Tonight, the Menlo Park Planning Commission will meet again on the city's general plan update, this time to issue recommendations to the City Council. The commission previously met on Oct. 19 for a four-hour discussion on proposed changes to the plan that governs future development in the city.
Among the topics discussed in the first meeting were the new zoning designation of "corporate housing" at Facebook's east campus. According to City Planner Deanna Chow, there could be up to 1,500 dorm-style corporate housing apartments built there, and could be used for Facebook employees only.
The dorms wouldn't have any extra parking, and it would be expected that the development would generate zero new car trips. Spouses who work elsewhere or children couldn't live there, and pets would not be allowed either.
James Eggers, director of the Sierra Club's Loma Prieta Chapter, raised concerns about the potential new tenants who, without onsite parking and with limited public transit options, would be effectively "marooned" in an isolated corner of the city.
"Where do the residents of this island go to after work or apart from work?" he asked. "We do not want to see more highly active nighttime activities with light outdoors near the wildlife refuge."
He suggested a pedestrian tunnel or some type of additional infrastructure be built to grant those tenants easier access to the rest of the city.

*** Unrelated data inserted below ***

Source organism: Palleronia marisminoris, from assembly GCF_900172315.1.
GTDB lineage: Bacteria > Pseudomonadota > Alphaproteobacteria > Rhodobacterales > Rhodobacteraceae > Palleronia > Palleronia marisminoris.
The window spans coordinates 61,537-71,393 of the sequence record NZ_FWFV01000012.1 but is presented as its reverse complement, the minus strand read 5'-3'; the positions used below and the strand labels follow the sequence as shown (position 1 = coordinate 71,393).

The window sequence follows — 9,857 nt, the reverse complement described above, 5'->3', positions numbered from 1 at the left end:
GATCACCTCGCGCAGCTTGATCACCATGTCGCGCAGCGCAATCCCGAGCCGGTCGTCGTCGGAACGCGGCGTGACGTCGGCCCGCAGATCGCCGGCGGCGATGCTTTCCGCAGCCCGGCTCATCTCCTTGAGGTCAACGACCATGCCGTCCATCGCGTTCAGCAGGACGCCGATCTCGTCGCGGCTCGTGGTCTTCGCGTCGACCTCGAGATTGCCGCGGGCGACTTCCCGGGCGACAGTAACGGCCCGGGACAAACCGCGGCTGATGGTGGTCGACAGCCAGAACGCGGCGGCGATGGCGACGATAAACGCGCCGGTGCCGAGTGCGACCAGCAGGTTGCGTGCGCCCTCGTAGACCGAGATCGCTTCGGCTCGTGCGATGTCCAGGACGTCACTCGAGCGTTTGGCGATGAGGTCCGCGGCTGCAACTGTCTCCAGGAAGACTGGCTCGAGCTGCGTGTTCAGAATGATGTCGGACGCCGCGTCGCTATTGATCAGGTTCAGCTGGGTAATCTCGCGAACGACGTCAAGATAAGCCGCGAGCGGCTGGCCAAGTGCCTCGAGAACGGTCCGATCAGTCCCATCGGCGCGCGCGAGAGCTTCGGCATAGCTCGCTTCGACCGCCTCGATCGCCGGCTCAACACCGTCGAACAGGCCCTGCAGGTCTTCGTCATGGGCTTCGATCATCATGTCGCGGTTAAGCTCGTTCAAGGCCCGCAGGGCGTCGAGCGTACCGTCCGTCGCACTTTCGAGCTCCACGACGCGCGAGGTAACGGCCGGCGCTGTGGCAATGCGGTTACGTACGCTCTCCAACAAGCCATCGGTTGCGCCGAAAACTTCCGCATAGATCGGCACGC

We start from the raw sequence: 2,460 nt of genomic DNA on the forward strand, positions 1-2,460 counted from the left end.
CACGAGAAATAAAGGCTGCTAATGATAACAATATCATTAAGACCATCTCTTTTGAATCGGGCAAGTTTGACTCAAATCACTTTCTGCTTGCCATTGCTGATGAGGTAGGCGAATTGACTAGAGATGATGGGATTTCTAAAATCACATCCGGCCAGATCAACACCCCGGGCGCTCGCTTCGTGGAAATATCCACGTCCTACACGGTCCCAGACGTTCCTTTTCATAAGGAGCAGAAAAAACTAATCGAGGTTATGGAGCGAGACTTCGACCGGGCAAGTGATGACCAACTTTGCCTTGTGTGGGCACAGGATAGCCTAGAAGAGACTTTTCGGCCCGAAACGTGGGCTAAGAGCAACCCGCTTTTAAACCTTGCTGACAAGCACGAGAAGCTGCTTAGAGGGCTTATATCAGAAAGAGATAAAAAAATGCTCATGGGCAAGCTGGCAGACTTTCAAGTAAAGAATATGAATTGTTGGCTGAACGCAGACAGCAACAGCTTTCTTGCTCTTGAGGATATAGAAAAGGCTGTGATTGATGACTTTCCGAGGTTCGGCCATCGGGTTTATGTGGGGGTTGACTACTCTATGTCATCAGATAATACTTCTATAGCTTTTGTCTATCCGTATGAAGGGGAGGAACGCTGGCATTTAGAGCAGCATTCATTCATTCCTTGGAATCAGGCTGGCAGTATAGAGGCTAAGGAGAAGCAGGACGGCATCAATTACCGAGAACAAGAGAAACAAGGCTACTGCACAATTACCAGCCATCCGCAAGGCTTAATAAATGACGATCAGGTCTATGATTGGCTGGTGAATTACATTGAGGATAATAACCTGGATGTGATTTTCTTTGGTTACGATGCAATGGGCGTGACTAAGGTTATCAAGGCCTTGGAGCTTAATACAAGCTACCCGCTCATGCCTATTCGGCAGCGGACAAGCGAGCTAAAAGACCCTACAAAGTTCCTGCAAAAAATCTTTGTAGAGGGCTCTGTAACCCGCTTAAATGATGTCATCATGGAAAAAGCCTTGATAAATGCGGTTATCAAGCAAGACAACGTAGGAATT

Other general plan issues previously discussed include impacts on water supply and emergency safety.
Impact of changes
Menlo Park's project to update its general plan has involved two years of work by city staff and consultants from PlaceWorks, and more than 60 meetings to discuss the proposals and gather community feedback.
Proposed changes to the general plan could allow an additional 2.3 million square feet of nonresidential development, 4,500 housing units and 400 hotel rooms to be built in Menlo Park east of U.S. 101. That's beyond the additional 1,000 housing units and 1.8 million square feet of nonresidential development that are allowed throughout the city by current zoning, not including projects that are planned or underway.
The changes could result in the city's population rising to 50,350 residents and 53,250 workers by 2040, according to the consultants' estimates.